Scientists routinely gather sediment samples from beneath the seafloor to get a better understanding of ancient climates, plate tectonics, and the deep marine ecosystem. A recently published study reveals that the researchers have found that microbes collected from sediments beneath the seafloor that are as old as 100 million years can revive and multiply. These microbes have been lying dormant since dinosaurs roamed the earth.
The ancient sediment samples covered in the new study were gathered ten years ago during an expedition to the South Pacific Gyre, which is part of the ocean with the lowest productivity and fewest nutrients available for marine life. The researchers say their main question was whether life could exist in such a nutrient-limited environment or if the region was a lifeless zone.
Scientists also wanted to determine how long the microbes were able to sustain their life in the near-absence of food. Microbes become trapped in the seafloor sediment, where there may be no food to support them. The sediment cores used in the study were sourced 100 m below the seafloor and nearly 6000 m below the ocean surface.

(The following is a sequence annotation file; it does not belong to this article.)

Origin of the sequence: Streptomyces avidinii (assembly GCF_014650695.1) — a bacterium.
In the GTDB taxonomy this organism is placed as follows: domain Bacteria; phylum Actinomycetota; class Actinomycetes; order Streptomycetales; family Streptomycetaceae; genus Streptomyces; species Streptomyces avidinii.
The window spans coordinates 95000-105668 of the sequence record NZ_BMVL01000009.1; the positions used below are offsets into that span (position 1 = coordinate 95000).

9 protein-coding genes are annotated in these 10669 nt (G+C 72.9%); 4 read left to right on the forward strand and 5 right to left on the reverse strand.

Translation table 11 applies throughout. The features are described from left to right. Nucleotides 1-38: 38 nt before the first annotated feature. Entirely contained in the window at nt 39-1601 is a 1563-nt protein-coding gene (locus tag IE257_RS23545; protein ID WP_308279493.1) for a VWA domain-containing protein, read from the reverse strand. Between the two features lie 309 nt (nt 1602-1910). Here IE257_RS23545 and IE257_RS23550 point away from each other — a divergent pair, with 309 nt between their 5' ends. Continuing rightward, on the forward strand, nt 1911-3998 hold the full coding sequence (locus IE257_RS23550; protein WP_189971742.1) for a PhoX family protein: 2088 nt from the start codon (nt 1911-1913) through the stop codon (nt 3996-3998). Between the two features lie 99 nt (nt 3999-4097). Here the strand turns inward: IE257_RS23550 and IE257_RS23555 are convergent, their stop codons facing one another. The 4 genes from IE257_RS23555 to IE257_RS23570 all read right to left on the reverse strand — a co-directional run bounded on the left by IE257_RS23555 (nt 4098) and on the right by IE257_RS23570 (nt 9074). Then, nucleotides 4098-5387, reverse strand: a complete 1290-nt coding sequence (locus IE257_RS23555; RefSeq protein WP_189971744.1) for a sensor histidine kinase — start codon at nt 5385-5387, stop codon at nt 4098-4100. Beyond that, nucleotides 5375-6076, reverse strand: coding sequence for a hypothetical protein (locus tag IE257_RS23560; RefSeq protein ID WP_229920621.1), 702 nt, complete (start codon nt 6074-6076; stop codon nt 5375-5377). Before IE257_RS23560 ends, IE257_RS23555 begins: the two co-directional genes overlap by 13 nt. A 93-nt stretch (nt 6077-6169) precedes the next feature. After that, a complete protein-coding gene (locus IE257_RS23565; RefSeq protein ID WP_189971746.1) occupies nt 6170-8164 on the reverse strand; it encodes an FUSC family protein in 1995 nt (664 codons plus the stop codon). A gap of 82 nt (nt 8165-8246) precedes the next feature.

One surprise was that the researchers found that oxygen was present in all of the cores, which suggested that the sediment accumulated slowly at a rate of no more than a meter or two every million years. Oxygen will penetrate from the seafloor to the rocky basement under the sediment with conditions supporting aerobic microorganisms requiring little oxygen to live.
The researchers incubated samples of the microbes to get them to grow. The results showed that rather than being fossilized remains of life, the microbes in the sediment were alive incapable of growing and dividing. The team says that up to 99.1% of the microbes in the sediment deposited 101.5 million years ago were active and ready to eat.